Parameter robust reduced-order control of flexible structures

TR Number



Journal Title

Journal ISSN

Volume Title


Virginia Tech


This thesis generalizes the concept of internal feedback loop modeling, due to Tahk and Speyer, to arrive at two new LQG-based methods of parameter robust control. One component of the robustness procedure, common to both methods, is the application of an auxiliary cost functional penalty to desensitize the system to variations in selected parameters of the state-space model. The other component consists of the formulation of a fictitious noise model to accommodate the effect of these parameter variations.

The "frequency-domain method" utilizes knowledge of the system dynamics to create a frequency-shaped noise model with a power spectrum that approximates the frequency content of unknown error signals in the system due to parameter uncertainties. This design method requires augmentation of additional dynamics to the plant, which results in higher-dimensional full-order controllers. However, the controller design computations are identical to those of a standard LQG problem.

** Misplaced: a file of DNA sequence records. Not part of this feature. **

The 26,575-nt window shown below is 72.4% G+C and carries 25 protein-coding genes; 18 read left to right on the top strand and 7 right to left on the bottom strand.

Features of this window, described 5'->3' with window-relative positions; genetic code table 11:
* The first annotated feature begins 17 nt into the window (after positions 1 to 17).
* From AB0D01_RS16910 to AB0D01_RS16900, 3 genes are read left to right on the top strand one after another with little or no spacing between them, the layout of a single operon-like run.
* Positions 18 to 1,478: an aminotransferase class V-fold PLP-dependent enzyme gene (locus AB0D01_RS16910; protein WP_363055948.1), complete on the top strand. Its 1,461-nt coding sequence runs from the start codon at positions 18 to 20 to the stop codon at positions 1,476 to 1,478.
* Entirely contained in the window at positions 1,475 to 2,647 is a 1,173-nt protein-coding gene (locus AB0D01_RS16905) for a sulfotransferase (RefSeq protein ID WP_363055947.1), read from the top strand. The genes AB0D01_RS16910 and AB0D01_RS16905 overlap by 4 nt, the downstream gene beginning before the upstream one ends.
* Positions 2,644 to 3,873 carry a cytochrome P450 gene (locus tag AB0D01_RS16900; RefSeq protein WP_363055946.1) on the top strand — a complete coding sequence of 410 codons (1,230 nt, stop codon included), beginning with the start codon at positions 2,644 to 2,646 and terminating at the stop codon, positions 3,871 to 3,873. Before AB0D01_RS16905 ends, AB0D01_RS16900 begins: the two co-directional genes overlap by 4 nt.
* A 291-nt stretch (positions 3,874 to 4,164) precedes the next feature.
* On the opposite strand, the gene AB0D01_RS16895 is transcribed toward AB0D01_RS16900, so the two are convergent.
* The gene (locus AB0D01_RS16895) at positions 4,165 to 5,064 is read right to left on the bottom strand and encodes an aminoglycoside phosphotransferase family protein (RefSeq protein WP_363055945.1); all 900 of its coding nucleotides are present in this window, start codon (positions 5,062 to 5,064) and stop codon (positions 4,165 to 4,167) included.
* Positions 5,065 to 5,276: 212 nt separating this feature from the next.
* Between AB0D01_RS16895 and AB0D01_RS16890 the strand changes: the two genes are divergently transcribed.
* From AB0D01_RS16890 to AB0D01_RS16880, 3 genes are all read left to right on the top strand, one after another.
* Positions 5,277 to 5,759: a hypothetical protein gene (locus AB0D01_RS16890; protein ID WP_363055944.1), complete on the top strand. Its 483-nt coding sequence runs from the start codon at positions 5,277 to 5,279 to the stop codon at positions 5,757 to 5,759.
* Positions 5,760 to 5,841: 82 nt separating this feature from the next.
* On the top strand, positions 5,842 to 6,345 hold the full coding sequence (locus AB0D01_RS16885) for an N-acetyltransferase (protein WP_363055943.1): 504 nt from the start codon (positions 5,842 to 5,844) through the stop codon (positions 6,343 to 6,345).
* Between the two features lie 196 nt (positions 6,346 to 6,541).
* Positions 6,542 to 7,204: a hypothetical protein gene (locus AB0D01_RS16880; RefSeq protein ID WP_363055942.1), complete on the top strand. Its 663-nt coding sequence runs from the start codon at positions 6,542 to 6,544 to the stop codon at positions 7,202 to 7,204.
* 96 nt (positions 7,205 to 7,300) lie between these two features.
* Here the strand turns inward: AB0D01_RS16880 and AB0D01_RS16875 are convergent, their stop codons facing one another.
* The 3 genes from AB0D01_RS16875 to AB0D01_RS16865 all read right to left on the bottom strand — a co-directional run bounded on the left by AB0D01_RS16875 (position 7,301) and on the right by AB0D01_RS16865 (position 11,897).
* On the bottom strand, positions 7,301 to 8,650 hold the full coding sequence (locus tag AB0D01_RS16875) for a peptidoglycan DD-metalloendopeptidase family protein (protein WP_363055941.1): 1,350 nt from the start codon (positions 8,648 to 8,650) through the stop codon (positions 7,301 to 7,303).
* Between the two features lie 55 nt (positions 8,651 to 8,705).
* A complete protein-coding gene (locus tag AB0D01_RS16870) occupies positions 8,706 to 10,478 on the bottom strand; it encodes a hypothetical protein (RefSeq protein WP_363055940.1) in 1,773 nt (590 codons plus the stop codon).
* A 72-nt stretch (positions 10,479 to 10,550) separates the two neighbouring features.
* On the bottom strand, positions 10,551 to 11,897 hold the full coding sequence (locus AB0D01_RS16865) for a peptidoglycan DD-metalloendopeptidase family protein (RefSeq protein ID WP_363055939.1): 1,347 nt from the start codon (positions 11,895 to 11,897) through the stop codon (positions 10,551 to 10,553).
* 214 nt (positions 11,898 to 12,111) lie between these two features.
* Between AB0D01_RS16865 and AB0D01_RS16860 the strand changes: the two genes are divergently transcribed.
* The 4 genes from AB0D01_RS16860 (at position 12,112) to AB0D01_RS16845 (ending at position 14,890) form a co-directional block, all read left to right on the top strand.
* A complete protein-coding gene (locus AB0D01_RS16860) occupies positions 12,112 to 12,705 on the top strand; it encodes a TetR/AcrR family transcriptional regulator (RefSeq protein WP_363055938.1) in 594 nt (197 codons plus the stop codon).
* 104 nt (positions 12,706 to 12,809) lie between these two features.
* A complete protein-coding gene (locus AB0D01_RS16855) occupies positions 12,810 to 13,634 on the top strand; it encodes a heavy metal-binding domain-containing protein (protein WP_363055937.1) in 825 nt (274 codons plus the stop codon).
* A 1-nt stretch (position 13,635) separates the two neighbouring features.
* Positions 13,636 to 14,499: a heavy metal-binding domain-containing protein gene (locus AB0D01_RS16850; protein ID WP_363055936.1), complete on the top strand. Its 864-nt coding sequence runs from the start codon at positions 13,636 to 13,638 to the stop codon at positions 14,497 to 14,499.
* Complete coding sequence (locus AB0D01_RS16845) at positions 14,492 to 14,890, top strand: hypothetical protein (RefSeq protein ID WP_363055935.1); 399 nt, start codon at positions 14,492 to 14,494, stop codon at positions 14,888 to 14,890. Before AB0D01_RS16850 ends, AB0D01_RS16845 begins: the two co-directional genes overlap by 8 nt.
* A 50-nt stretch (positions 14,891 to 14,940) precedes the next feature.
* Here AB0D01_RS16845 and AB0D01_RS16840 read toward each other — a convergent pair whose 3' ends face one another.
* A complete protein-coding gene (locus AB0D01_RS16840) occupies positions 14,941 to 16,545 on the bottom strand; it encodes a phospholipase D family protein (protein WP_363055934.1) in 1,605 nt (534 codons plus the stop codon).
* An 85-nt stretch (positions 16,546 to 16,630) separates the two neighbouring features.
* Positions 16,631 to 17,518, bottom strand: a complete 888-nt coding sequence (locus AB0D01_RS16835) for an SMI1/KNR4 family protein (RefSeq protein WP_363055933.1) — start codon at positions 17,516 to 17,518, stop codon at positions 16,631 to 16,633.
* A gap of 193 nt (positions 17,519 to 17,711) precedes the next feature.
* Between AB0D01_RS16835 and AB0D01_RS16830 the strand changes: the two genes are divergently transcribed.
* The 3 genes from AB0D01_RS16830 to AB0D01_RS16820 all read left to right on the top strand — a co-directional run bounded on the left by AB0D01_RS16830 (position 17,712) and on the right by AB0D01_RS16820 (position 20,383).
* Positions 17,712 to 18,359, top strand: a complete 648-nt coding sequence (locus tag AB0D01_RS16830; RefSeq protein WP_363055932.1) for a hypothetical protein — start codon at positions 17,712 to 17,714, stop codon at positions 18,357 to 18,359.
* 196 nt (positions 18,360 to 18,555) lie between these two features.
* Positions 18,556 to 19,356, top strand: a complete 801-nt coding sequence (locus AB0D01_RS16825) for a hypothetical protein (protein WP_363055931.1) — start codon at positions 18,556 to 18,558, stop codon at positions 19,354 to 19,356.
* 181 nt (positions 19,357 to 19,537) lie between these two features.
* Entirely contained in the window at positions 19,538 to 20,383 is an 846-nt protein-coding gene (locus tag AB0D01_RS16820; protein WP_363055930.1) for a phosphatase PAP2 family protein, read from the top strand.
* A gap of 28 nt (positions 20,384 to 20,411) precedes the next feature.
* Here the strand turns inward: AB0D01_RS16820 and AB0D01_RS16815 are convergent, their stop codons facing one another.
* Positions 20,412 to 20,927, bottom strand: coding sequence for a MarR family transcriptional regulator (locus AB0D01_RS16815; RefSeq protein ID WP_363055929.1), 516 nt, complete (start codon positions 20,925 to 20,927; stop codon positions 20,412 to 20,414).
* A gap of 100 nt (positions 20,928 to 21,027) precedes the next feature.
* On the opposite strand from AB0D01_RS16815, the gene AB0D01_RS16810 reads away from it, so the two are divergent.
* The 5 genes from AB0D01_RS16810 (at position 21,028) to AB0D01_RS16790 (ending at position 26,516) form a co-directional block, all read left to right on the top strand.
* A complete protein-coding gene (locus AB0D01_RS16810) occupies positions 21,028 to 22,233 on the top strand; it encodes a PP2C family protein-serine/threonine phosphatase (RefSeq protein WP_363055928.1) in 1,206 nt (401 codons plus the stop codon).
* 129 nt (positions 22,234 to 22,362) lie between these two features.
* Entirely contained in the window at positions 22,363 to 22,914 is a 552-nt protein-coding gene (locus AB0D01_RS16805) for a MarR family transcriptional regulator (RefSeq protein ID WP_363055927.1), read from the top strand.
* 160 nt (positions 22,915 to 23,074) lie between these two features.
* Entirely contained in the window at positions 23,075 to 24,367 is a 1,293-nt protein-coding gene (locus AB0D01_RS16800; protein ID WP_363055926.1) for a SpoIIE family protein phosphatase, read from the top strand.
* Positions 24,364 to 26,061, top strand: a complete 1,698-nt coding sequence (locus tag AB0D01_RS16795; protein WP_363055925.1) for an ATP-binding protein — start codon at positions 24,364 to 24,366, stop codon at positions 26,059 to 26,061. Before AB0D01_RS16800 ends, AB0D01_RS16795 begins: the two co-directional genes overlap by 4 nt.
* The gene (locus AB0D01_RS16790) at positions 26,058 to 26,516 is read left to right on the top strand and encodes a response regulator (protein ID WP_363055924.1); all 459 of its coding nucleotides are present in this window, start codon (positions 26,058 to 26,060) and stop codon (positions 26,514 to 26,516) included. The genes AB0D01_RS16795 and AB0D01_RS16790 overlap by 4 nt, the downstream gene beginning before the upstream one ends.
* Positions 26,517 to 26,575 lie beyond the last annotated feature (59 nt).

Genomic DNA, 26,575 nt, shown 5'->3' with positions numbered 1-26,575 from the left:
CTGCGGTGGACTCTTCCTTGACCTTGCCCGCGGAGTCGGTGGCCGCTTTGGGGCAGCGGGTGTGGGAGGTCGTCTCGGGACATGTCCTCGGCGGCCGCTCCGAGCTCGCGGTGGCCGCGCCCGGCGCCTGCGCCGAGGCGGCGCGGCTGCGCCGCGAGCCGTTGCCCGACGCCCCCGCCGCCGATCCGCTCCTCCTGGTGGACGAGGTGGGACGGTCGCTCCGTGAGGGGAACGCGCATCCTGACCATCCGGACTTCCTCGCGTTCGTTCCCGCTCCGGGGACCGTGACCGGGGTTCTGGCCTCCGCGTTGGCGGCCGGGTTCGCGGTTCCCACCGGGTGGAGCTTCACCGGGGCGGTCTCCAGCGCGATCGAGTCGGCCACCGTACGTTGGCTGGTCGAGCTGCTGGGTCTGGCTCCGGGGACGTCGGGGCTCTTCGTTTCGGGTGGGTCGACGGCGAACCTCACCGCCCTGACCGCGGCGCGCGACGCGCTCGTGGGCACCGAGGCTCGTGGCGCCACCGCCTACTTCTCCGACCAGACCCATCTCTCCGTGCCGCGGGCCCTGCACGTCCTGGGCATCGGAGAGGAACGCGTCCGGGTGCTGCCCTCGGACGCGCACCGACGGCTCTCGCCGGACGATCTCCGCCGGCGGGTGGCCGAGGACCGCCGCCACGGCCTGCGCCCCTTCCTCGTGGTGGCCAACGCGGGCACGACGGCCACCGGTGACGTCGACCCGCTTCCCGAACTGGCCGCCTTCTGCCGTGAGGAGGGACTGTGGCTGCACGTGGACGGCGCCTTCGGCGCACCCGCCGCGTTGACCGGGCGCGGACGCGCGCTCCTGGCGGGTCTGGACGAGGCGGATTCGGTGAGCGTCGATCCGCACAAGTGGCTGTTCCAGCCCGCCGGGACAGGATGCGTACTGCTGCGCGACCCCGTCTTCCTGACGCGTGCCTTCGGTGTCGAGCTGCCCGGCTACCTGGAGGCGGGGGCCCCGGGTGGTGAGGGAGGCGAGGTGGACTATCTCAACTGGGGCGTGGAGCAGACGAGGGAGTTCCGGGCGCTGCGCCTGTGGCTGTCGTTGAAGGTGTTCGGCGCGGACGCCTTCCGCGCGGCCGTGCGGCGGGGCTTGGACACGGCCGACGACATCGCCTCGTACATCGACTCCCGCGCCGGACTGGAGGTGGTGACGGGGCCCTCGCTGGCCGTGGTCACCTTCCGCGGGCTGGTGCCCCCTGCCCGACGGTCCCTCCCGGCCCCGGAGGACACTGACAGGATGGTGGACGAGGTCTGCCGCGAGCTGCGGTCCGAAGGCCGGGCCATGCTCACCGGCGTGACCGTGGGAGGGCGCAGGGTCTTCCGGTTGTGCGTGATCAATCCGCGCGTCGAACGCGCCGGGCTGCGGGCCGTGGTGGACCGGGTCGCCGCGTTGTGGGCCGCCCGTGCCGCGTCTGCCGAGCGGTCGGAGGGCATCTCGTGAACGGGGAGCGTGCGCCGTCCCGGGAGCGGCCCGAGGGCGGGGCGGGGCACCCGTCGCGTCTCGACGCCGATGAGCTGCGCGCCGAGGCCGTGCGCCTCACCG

The "time-domain method" emulates the same error signals by means of a multiplicative white noise model which reflects the time-domain behavior of those signals. The resulting robust controller is of the same order as the standard LQG controller, although the design involves a more complex computational algorithm. The application of multiplicative white noise to the system model requires the solution of a system of four coupled equations - two modified Riccati equations and two modified Lyapunov equations.

In addition, the optimal projection equations are applied to both robustness methods to reduce the controller order with minimal loss in performance.

Comparisons are drawn between these and related robust control methods, and it is shown that the relative effectiveness of such methods is problem dependent. Parameter sensitivity analysis is carried out on a simply supported plate model subject to external disturbances. The appropriate robust controller is selected, and it is found to stabilize the plate with little sacrifice in performance.